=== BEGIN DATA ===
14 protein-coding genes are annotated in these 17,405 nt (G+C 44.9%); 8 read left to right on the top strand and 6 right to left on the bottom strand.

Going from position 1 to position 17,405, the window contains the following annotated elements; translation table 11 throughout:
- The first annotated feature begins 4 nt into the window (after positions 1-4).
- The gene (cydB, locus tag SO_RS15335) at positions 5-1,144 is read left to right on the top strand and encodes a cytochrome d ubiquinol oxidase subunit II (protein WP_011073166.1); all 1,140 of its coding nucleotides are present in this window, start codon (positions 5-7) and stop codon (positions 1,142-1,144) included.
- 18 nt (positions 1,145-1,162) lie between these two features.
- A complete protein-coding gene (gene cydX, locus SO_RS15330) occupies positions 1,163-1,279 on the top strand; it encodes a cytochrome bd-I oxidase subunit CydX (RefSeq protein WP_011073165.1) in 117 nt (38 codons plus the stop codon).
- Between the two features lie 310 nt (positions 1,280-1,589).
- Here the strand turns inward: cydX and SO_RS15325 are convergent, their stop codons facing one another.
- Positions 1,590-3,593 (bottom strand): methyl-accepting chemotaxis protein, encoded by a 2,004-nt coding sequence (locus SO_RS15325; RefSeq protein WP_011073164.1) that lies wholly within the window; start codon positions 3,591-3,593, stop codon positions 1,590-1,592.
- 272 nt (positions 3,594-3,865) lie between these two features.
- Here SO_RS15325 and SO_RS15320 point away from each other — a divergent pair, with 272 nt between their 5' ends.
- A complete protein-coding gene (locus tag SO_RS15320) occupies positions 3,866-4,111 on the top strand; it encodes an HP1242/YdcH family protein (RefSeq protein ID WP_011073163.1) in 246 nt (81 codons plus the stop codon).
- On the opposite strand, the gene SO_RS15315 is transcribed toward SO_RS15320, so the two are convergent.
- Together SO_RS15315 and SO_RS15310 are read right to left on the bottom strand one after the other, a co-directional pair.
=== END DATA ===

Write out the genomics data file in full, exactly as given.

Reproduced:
14 protein-coding genes are annotated in these 17,405 nt (G+C 44.9%); 8 read left to right on the top strand and 6 right to left on the bottom strand.

Going from position 1 to position 17,405, the window contains the following annotated elements; translation table 11 throughout:
- The first annotated feature begins 4 nt into the window (after positions 1-4).
- The gene (cydB, locus tag SO_RS15335) at positions 5-1,144 is read left to right on the top strand and encodes a cytochrome d ubiquinol oxidase subunit II (protein WP_011073166.1); all 1,140 of its coding nucleotides are present in this window, start codon (positions 5-7) and stop codon (positions 1,142-1,144) included.
- 18 nt (positions 1,145-1,162) lie between these two features.
- A complete protein-coding gene (gene cydX, locus SO_RS15330) occupies positions 1,163-1,279 on the top strand; it encodes a cytochrome bd-I oxidase subunit CydX (RefSeq protein WP_011073165.1) in 117 nt (38 codons plus the stop codon).
- Between the two features lie 310 nt (positions 1,280-1,589).
- Here the strand turns inward: cydX and SO_RS15325 are convergent, their stop codons facing one another.
- Positions 1,590-3,593 (bottom strand): methyl-accepting chemotaxis protein, encoded by a 2,004-nt coding sequence (locus SO_RS15325; RefSeq protein WP_011073164.1) that lies wholly within the window; start codon positions 3,591-3,593, stop codon positions 1,590-1,592.
- 272 nt (positions 3,594-3,865) lie between these two features.
- Here SO_RS15325 and SO_RS15320 point away from each other — a divergent pair, with 272 nt between their 5' ends.
- A complete protein-coding gene (locus tag SO_RS15320) occupies positions 3,866-4,111 on the top strand; it encodes an HP1242/YdcH family protein (RefSeq protein ID WP_011073163.1) in 246 nt (81 codons plus the stop codon).
- On the opposite strand, the gene SO_RS15315 is transcribed toward SO_RS15320, so the two are convergent.
- Together SO_RS15315 and SO_RS15310 are read right to left on the bottom strand one after the other, a co-directional pair.